Since Steve had a lead foot, he was pulled over for speeding and sure enough, the police officer found these items in the car. Santos was charged with 3 separate counts of ‘criminal possession of a weapon in the 4th degree, which is an A misdemeanor (Penal Law Sec. 265.01) and was charged with 3 traffic tickets, which were violations of the Vehicle and Traffic Law.
Obviously, my primary concern was to get the 3 ‘criminal possession of a weapon’ in the 4th degree’ charges reduced to non-criminal charges (such as ‘disorderly conduct,’ which is a violation and not a misdemeanor). But getting this accomplished was difficult because the DA’s office was only offering to reduce the 3 ‘A’ misdemeanor charges down to 3 ‘B’ misdemeanor charges. If I had advised my client to accept this plea bargain, there may have been jail time and the mandatory probation that comes with any plea of guilty to a misdemeanor. But most importantly, pleading guilty to even 1 misdemeanor would have resulted in a criminal record for Steve, which would have greatly jeopardized his chances of becoming a permanent resident someday.
When I saw that the DA’s Office would not offer any further reduction, I began to prepare for trial. But I quickly realized that going to trial on this case would not be easy because Steve’s employer, who was not very articulate to begin with, had hired Steve without the proper permits. Basically, this employer had hung Steve out to dry by hiring him without instructing him about the required permits that Steve needed in order to provide security for bars and clubs.
Since I needed to prepare Steve’s employer to testify at trial, the employer told me that he had advised Steve to take a security training course in the Bronx. But I had my doubts as to whether the instructor from that school would come to Nassau to testify on Steve’s behalf. Just because a potential witness is served with a subpoena, it does not guarantee that the witness will appear and provide testimony. Any personal injury/medical malpractice attorney with trial experience can tell you that in order to get a doctor/surgeon to testify at trial, it costs thousands (if not tens of thousands) of dollars in advance. Just serving a subpoena does not guarantee that the person will appear to testify in your case.
Once I realized this, I asked the Assistant DA for a ‘supervisor’s conference’ to try to obtain a better plea bargain deal for my client. With these charges of ‘criminal possession of a weapon,’ I knew that I could not take the chance of going to trial. At trial, a client cannot offer the excuse of ‘hey, I didn’t know that doing this was illegal.’ It is a basic tenet of our legal system that ‘ignorance of the law is not an excuse.’ I believe that this tenet is very harsh but if someone were allowed to use the defense of not knowing that a certain act is illegal, you can imagine that our criminal system would be turned into a joke.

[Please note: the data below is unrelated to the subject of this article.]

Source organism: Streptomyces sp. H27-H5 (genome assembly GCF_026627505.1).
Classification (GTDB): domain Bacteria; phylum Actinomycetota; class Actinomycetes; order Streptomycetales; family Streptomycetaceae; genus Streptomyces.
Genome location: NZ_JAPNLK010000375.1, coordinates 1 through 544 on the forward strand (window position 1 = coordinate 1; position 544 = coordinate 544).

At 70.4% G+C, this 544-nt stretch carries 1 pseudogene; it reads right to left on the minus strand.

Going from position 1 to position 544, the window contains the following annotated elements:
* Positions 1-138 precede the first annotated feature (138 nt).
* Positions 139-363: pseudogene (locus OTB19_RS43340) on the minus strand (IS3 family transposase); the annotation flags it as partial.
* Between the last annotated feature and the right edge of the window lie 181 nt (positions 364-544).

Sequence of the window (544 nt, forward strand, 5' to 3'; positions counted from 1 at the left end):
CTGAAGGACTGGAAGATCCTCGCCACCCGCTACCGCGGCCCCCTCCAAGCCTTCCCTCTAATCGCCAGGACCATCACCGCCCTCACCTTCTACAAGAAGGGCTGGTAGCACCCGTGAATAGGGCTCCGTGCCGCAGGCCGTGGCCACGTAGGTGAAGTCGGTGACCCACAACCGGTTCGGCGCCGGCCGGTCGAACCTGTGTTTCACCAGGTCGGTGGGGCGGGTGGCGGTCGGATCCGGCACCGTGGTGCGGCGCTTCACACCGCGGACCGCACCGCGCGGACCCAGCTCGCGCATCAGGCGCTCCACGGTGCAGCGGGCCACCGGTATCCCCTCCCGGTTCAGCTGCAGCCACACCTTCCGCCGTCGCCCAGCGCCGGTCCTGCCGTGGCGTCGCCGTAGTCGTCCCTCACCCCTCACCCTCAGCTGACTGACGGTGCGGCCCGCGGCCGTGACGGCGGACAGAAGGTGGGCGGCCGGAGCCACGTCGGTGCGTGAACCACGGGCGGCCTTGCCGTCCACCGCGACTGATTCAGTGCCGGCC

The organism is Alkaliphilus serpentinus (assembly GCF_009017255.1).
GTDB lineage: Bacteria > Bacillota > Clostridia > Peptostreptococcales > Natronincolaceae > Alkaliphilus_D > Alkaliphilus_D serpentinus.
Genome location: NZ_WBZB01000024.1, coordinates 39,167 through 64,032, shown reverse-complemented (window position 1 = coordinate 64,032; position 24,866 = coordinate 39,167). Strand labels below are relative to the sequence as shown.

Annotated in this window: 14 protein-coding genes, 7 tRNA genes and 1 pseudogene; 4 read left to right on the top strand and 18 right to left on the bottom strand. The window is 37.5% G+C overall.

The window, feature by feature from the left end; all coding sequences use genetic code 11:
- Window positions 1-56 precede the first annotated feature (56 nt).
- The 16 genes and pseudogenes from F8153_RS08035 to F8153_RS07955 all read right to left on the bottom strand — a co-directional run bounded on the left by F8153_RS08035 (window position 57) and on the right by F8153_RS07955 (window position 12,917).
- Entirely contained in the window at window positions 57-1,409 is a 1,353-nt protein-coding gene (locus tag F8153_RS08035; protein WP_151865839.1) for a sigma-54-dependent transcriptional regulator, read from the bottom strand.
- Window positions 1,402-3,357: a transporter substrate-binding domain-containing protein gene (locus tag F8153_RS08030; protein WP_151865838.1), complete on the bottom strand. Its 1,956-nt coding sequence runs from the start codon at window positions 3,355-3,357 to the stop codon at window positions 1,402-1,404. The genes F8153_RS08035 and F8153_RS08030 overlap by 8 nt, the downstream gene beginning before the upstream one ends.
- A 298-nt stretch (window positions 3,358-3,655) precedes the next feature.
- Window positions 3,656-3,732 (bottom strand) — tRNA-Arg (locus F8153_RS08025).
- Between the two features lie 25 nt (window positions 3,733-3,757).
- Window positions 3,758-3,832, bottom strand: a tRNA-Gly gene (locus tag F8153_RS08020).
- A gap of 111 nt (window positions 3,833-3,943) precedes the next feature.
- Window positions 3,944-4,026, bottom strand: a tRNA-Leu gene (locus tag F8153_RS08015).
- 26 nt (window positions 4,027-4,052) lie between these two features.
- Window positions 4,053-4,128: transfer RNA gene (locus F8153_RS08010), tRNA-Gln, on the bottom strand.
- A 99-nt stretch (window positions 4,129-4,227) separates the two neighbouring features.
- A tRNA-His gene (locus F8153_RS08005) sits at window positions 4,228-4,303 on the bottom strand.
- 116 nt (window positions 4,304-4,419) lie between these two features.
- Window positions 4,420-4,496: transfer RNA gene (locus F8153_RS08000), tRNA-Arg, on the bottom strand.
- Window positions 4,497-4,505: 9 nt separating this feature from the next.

Meanwhile, your criminal defense lawyer has to be familiar with what is referred to as a ‘supervisor’s conference.’ Anytime your lawyer is dissatisfied with the plea bargain offer that the Assistant DA has offered, your lawyer can always go over that person’s head and speak with the supervisor. For Steve’s case, I had to have 2 separate ‘supervisor’s conferences’ in order to get the 3 weapons possession charges lowered to ‘disorderly conduct,’ which is a violation, not a misdemeanor.
At the 1st ‘supervisor’s conference,’ I brought Steve’s employer with me to explain the situation. But not only was the employer very inarticulate to begin with, he was not very convincing. Therefore, I had to set up a 2nd ‘supervisor’s conference,’ at which point I brought the person who was supervising the security assignments on the night that Steve was working and later arrested. The thing is, the person I brought for the 2nd conference was much more convincing than Steve’s employer. He explained to the DA’s Office that all the persons who worked security (such as Steve) were given 24 hours to dispose of all the items they confiscated while on the job, including weapons. Steve was arrested only a few hours after finishing the job wherein he had confiscated those weapons.
Everything that I told the DA’s office was the truth. Steve never denied that he had these weapons in his car, never claimed that the arresting police officer abused his authority, etc. This case is an excellent illustration of how I always advocate for my client and push for the best outcome possible. This case took close to 1 year to finish, but I’m sure that Steve can tell you that it was well worth it. He pled guilty to ‘disorderly conduct,’ which meant the following:
no jail time, no criminal conviction, no community service…….only a small court ordered fine.